Among the report’s findings:
- There is considerable consensus that consumer education and flexibility regarding smart grid technologies, as well as the pace of deployment of such technologies, will be critical to their long-term success.
- Many smart grid technologies generate granular or detailed consumer-specific energy-usage data (CEUD) that could reveal personal details about the lives of consumers, "such as their daily schedules (including times when they are at or away from home or asleep), whether their homes are equipped with alarm systems, whether they own expensive electronic equipment such as plasma TVs, and whether they use certain types of medical equipment." Because data of this nature is both valuable and sensitive, adequate privacy protections are necessary.
- Utilities should continue to have access to CEUD and be able to use CEUD for utility-related business purposes.
- There is “almost universal consensus” that consumers should be able to access their CEUD. Moreover, consumers should be able to decide whether and for what purposes, other than the provision of electrical power, any third-party should be authorized to access their CEUD.
- Although the report focused on residential consumer data security and privacy, many commentators agree that the energy-usage data of commercial or organizational consumers of utilities should be treated as CEUD and commercial or organizational consumers should be able to protect the privacy of their energy-usage data.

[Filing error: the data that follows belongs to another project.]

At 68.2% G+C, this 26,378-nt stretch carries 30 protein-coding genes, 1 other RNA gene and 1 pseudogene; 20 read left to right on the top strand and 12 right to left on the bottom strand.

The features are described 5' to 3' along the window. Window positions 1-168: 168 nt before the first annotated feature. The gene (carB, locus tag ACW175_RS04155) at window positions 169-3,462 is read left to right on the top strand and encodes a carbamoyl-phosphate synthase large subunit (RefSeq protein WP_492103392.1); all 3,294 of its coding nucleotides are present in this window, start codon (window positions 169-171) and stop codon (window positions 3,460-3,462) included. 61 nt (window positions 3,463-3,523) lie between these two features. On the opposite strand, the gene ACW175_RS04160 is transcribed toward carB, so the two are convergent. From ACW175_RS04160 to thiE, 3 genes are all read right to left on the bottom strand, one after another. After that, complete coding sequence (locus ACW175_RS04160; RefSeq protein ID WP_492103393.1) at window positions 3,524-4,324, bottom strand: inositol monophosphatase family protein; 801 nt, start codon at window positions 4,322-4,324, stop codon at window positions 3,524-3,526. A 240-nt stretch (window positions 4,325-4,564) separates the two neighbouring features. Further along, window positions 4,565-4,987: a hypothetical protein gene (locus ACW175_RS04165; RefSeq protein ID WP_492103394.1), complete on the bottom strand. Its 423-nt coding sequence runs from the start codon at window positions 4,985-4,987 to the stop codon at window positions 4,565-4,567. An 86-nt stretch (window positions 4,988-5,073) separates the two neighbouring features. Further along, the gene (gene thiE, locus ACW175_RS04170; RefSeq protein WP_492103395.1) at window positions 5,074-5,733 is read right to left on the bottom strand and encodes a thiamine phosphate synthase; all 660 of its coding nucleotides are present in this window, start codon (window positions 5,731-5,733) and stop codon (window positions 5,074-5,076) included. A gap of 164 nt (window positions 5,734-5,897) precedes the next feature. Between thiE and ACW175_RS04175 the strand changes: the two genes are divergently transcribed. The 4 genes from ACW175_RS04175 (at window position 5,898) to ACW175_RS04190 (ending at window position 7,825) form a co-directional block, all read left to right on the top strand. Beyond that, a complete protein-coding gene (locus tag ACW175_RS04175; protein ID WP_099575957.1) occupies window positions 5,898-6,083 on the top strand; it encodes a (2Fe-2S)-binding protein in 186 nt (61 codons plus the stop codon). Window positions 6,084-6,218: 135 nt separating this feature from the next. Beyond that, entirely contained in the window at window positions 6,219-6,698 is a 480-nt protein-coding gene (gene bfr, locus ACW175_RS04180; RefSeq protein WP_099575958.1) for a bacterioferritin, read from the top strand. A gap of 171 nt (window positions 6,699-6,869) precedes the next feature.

- The deployment of smart grid technologies should be flexible and take into consideration the special circumstances of rural, low-income, minority and elderly electric utility consumers.
- States should focus on whether, or how, they should regulate the process through which consumer can authorize third-party access to their CEUD.
- A central "clearinghouse" for available information about practices and information relating to the regulation of the privacy and data protection aspects of the Smart Grid technologies should be created.
DOE's privacy report was release in conjunction with a second report, “Communications Requirements of Smart Grid Technologies,” also issued in response to the NBP. The second report report examines how the communications needs of utilities and the electrical grid are likely to evolve as smart grid technologies become more widely used. This report recommends that to improve overall coordination, utilities and other smart grid constituents should be represented on key federal industry committees that address communications- and network-related security and reliability issues.